Get more with myNEWS
A personalised news feed of stories that matter to you
Learn more

International robot-fighting tournament pits universities against each other

Thousands tuned in for the RoboMaster Finals this weekend, as young engineers battle to be the best in DJI-run robotics competition

This article originally appeared on ABACUS

They crowded into the Shenzhen Bay stadium to watch the culmination of a year-long competition, pitting teams from around the world against each other.

At the center of the stadium, red and blue lights lit up a raised platform. Two teams chased each other around the arena, scrambling through tunnels and up ramps, some even firing pellets at their opponents.

On the sideline, a team of competitors huddle over computers and controllers, adjusting to tactics and trying to troubleshoot problems.

This isn’t a traditional sporting event. This isn’t esports, either. This is RoboMaster, a robotics competition.

Robots battle it out in the Shenzhen Bay Stadium at RoboMaster 2018. (Picture: DJI via Twitter)
Now in its fourth year, the competition has grown rapidly. On Twitch, thousands tuned into the live stream, with the final day getting over 2 million views. All the while, crowds cheered, waving around lights and boom sticks as casters laid out the play by play of the robotic action.

RoboMaster was started by Chinese drone maker DJI. They saw the competition as a way to galvanize interest in the field of engineering by turning it into an engaging and exciting spectator sport.

At first, it was a local initiative within China. But then as word spread, interest among universities around the world grew, and DJI soon found itself dealing with requests from Asia, Europe, and North America.

Now in its fourth year, about 200 teams and 10,000 young engineers from around the world submitted applications hoping to participate in RoboMaster 2018.

Back in the stadium, there is a lull in the action, and teams rushed out to their robots,  murmuring to each other in hurried tones. One of them carefully fiddled with the gears and wires inside the boxy contraption. They check the robot for repairs.

After all, these builds are the product of nine months of intense sweat and tears.

Teams check their robots for any damage and make adjustments as needed. (Picture: DJI)

These students are part of the final 32 teams who managed to make it through the grueling process and are now battling for the championship.

Among them are universities well-known for their engineering programs: South China University of Technology, Virginia Tech, Fukuoka University, Nanyang Technological University and the Hong Kong University of Science and Technology -- the school where Frank Wang founded DJI.

At the beginning of the competition, teams were given the objective and rulebook for their robot designs. DJI says the rulebook changes every year to keep up with new technology and to keep challenges fresh.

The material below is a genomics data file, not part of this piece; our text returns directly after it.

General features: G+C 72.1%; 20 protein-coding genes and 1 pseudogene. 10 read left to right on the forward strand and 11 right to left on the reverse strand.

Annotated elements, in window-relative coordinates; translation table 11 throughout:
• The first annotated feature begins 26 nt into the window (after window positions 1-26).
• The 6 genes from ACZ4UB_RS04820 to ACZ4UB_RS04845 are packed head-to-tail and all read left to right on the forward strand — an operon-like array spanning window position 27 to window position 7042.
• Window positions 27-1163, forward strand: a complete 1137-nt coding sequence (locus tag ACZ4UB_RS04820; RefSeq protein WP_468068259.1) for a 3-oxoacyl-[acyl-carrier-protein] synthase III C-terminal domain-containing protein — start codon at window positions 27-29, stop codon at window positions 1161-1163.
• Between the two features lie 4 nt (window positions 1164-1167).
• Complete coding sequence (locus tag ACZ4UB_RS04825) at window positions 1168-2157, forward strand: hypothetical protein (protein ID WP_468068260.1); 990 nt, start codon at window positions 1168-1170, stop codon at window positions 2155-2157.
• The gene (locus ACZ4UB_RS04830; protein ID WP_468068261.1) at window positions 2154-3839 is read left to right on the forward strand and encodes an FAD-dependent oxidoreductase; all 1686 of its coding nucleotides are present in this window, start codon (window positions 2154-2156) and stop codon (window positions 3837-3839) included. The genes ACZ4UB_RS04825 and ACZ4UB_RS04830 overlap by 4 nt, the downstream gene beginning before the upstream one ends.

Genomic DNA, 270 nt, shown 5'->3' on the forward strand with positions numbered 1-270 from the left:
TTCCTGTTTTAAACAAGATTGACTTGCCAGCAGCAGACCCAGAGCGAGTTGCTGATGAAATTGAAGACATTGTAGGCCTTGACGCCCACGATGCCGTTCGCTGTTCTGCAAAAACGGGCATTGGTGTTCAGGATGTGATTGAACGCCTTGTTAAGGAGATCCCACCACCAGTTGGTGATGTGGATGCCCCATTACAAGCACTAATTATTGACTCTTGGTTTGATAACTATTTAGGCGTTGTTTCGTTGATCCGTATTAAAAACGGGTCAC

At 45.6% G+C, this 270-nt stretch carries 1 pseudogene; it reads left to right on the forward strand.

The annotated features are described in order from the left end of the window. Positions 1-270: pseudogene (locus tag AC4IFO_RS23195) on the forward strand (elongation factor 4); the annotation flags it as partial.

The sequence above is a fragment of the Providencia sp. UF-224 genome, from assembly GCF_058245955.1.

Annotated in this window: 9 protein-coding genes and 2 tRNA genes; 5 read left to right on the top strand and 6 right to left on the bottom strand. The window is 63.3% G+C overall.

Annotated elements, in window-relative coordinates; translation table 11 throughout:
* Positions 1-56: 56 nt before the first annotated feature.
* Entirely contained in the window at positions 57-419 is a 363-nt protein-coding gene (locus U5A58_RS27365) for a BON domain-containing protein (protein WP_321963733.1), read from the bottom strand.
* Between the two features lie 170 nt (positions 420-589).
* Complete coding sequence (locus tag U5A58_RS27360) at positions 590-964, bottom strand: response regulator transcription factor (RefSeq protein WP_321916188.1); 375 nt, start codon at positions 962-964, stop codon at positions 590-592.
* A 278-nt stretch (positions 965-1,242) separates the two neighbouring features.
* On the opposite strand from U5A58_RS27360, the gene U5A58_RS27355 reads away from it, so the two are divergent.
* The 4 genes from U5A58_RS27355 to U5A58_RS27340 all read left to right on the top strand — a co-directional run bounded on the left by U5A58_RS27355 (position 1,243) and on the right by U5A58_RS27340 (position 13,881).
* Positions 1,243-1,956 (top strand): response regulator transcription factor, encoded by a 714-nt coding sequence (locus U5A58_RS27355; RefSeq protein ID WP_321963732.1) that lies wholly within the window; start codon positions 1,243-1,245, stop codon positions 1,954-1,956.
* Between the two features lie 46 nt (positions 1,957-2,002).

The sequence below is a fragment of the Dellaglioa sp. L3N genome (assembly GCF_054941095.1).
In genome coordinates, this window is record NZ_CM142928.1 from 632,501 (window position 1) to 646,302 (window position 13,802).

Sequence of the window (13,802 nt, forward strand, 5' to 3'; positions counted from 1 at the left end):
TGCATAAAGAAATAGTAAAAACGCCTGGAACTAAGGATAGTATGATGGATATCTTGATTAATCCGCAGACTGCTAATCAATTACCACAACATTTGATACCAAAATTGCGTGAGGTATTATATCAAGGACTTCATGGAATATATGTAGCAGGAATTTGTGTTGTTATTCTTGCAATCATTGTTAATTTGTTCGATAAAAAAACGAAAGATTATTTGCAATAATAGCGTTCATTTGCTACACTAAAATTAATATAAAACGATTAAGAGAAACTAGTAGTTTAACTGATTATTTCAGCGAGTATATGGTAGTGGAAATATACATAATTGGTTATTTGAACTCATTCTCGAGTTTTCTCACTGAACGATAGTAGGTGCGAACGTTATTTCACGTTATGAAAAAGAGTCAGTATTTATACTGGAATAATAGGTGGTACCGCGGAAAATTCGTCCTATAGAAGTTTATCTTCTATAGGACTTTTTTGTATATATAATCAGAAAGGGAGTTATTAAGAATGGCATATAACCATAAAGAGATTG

Can this robot be adapted to pick up my laundry and load the washer? (Picture: DJI)

Students then design, build, and operate six robots that could each complete various tasks. For instance, one robot will have to collect projectiles from a point in the arena, then load it into another robot. Other robots have to shoot projectiles attack the other team, while some are there for surveillance. Another robot is in charge of on the spot repairs.

It’s not an easy feat to pull off. Even the slightest change in angle could send projectiles veering off course. And in the heat of battle, the robots also have to be able to take part in some rapid-fire action.

This year defending champions South China University of Technology successfully kept their title and took away the US$75,000 prize, with Northeastern University and China University of Mining and Technology coming in second and third place.

“It has been an exciting and fruitful experience for the team in the past 9 months,” said Wenhui Chen, captain of the South China team. “To see our robots come to life and be able to compete with so many different teams is an amazing feeling.”

Defending champions, South China University of Technology, celebrate their RoboMaster victory. (Picture: DJI)

RoboMaster may seem like a prime place for DJI to discover new talent. But the company is quick to clarify the competition isn’t for talent acquisition.

“RoboMaster is about getting more people interested about engineering and robotics,” DJI’s Director of Communication, Kevin On explained. “The idea of the competition is to make it fun to watch, while providing a meaningful experience for the participants. It's also about showcasing to people who aren't engineers— or not yet— how exciting this industry could be.”

“Everything in the future is going to be related to robotics. And through RoboMaster, these students are learning how to create things that could one day have real-world applications.”

And honestly, RoboMasters is definitely showing the entertaining side of engineering and robotics. After all, movies, TV shows and anime have shown us that robots are incredibly interesting… if you make them fight each other.

For more insights into China tech, sign up for our tech newsletters, subscribe to our Inside China Tech podcast, and download the comprehensive 2019 China Internet Report. Also roam China Tech City, an award-winning interactive digital map at our sister site Abacus.